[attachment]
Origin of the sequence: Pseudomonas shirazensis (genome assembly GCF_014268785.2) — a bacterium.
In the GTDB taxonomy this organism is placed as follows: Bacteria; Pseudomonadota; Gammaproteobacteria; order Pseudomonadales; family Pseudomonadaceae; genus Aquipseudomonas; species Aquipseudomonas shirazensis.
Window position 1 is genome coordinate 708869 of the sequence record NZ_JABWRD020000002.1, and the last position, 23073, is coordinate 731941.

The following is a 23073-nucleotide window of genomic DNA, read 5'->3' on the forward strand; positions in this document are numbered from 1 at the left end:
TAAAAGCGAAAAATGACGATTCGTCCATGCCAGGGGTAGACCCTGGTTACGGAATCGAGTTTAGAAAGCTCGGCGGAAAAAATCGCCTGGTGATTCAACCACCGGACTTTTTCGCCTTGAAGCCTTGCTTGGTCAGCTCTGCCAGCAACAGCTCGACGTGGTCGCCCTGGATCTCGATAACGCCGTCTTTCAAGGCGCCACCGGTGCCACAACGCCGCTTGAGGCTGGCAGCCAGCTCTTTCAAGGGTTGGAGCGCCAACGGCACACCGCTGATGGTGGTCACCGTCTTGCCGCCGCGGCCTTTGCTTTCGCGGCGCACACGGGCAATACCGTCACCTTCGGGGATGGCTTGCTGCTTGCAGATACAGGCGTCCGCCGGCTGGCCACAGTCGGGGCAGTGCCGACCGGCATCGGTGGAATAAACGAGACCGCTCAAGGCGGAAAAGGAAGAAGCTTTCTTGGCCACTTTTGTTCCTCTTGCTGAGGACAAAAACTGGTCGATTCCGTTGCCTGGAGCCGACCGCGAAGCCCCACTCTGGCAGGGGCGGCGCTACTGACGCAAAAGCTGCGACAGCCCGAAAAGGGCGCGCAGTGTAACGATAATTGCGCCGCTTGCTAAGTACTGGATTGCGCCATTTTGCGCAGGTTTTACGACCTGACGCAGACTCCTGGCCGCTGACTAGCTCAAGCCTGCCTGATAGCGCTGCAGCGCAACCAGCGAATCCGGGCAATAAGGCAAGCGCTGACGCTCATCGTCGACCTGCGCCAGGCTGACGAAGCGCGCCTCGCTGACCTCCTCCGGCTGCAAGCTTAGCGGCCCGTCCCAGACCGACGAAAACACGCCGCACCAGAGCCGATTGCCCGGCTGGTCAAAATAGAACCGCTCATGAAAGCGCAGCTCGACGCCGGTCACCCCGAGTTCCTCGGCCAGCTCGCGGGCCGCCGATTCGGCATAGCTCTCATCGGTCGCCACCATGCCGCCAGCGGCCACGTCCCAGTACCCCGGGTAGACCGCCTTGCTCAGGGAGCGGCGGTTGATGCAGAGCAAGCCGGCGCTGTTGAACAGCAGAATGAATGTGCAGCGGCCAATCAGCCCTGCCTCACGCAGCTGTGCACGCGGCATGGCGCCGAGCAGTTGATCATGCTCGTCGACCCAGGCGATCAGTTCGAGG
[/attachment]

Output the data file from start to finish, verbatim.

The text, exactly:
Origin of the sequence: Pseudomonas shirazensis (genome assembly GCF_014268785.2) — a bacterium.
In the GTDB taxonomy this organism is placed as follows: Bacteria; Pseudomonadota; Gammaproteobacteria; order Pseudomonadales; family Pseudomonadaceae; genus Aquipseudomonas; species Aquipseudomonas shirazensis.
Window position 1 is genome coordinate 708869 of the sequence record NZ_JABWRD020000002.1, and the last position, 23073, is coordinate 731941.

The following is a 23073-nucleotide window of genomic DNA, read 5'->3' on the forward strand; positions in this document are numbered from 1 at the left end:
TAAAAGCGAAAAATGACGATTCGTCCATGCCAGGGGTAGACCCTGGTTACGGAATCGAGTTTAGAAAGCTCGGCGGAAAAAATCGCCTGGTGATTCAACCACCGGACTTTTTCGCCTTGAAGCCTTGCTTGGTCAGCTCTGCCAGCAACAGCTCGACGTGGTCGCCCTGGATCTCGATAACGCCGTCTTTCAAGGCGCCACCGGTGCCACAACGCCGCTTGAGGCTGGCAGCCAGCTCTTTCAAGGGTTGGAGCGCCAACGGCACACCGCTGATGGTGGTCACCGTCTTGCCGCCGCGGCCTTTGCTTTCGCGGCGCACACGGGCAATACCGTCACCTTCGGGGATGGCTTGCTGCTTGCAGATACAGGCGTCCGCCGGCTGGCCACAGTCGGGGCAGTGCCGACCGGCATCGGTGGAATAAACGAGACCGCTCAAGGCGGAAAAGGAAGAAGCTTTCTTGGCCACTTTTGTTCCTCTTGCTGAGGACAAAAACTGGTCGATTCCGTTGCCTGGAGCCGACCGCGAAGCCCCACTCTGGCAGGGGCGGCGCTACTGACGCAAAAGCTGCGACAGCCCGAAAAGGGCGCGCAGTGTAACGATAATTGCGCCGCTTGCTAAGTACTGGATTGCGCCATTTTGCGCAGGTTTTACGACCTGACGCAGACTCCTGGCCGCTGACTAGCTCAAGCCTGCCTGATAGCGCTGCAGCGCAACCAGCGAATCCGGGCAATAAGGCAAGCGCTGACGCTCATCGTCGACCTGCGCCAGGCTGACGAAGCGCGCCTCGCTGACCTCCTCCGGCTGCAAGCTTAGCGGCCCGTCCCAGACCGACGAAAACACGCCGCACCAGAGCCGATTGCCCGGCTGGTCAAAATAGAACCGCTCATGAAAGCGCAGCTCGACGCCGGTCACCCCGAGTTCCTCGGCCAGCTCGCGGGCCGCCGATTCGGCATAGCTCTCATCGGTCGCCACCATGCCGCCAGCGGCCACGTCCCAGTACCCCGGGTAGACCGCCTTGCTCAGGGAGCGGCGGTTGATGCAGAGCAAGCCGGCGCTGTTGAACAGCAGAATGAATGTGCAGCGGCCAATCAGCCCTGCCTCACGCAGCTGTGCACGCGGCATGGCGCCGAGCAGTTGATCATGCTCGTCGACCCAGGCGATCAGTTCGAGG